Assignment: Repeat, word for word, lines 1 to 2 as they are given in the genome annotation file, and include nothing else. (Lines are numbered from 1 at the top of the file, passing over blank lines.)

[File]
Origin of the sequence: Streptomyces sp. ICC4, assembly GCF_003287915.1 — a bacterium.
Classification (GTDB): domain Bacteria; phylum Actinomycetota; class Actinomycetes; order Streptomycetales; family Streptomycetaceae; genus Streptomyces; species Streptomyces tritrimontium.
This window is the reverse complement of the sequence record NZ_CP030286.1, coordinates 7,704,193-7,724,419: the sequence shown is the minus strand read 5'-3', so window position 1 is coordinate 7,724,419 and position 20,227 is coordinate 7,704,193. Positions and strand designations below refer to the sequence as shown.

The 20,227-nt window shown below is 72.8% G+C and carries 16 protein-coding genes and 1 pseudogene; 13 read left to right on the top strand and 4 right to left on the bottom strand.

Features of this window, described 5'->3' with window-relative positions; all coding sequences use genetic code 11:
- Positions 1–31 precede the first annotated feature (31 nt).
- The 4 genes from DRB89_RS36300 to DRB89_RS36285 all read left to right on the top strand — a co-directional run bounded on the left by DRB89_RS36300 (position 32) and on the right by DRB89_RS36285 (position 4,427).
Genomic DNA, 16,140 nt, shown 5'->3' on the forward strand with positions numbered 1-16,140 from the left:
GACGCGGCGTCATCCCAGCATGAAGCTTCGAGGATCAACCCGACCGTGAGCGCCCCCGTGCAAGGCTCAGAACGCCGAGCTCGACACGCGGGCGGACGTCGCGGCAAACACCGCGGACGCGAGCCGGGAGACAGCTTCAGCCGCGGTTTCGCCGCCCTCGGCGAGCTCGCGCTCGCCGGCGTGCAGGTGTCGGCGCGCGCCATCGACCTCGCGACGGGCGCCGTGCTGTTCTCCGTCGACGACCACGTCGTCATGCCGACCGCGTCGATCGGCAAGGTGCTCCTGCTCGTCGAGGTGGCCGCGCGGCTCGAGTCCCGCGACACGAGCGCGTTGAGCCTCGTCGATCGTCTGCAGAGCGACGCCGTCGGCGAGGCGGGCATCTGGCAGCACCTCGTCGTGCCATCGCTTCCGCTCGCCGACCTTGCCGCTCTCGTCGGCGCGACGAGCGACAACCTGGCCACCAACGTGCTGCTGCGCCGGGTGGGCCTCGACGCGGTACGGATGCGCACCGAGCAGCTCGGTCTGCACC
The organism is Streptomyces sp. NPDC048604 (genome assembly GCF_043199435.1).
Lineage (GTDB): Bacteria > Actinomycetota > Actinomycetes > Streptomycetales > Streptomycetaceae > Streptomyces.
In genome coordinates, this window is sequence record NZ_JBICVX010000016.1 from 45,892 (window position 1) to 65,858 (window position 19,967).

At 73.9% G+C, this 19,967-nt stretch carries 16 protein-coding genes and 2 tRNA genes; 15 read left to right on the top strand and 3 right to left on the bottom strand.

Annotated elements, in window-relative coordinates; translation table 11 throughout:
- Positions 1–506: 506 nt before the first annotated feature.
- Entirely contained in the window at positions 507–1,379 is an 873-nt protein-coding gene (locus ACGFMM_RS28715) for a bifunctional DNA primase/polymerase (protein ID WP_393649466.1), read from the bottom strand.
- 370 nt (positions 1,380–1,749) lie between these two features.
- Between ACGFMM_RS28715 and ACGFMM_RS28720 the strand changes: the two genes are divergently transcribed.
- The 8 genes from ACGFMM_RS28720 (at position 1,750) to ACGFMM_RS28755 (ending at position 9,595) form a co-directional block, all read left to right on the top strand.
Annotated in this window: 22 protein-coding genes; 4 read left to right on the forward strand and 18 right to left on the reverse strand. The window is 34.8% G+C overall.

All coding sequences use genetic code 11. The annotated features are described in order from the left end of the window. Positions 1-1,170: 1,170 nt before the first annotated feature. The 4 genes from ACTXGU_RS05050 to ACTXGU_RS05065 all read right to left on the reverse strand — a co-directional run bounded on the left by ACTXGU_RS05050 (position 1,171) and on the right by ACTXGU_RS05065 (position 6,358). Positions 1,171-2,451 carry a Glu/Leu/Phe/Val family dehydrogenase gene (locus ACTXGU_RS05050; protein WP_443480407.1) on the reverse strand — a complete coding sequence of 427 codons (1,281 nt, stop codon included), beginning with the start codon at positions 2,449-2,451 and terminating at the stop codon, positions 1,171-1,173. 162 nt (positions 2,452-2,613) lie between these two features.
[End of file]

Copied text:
Origin of the sequence: Streptomyces sp. ICC4, assembly GCF_003287915.1 — a bacterium.
Classification (GTDB): domain Bacteria; phylum Actinomycetota; class Actinomycetes; order Streptomycetales; family Streptomycetaceae; genus Streptomyces; species Streptomyces tritrimontium.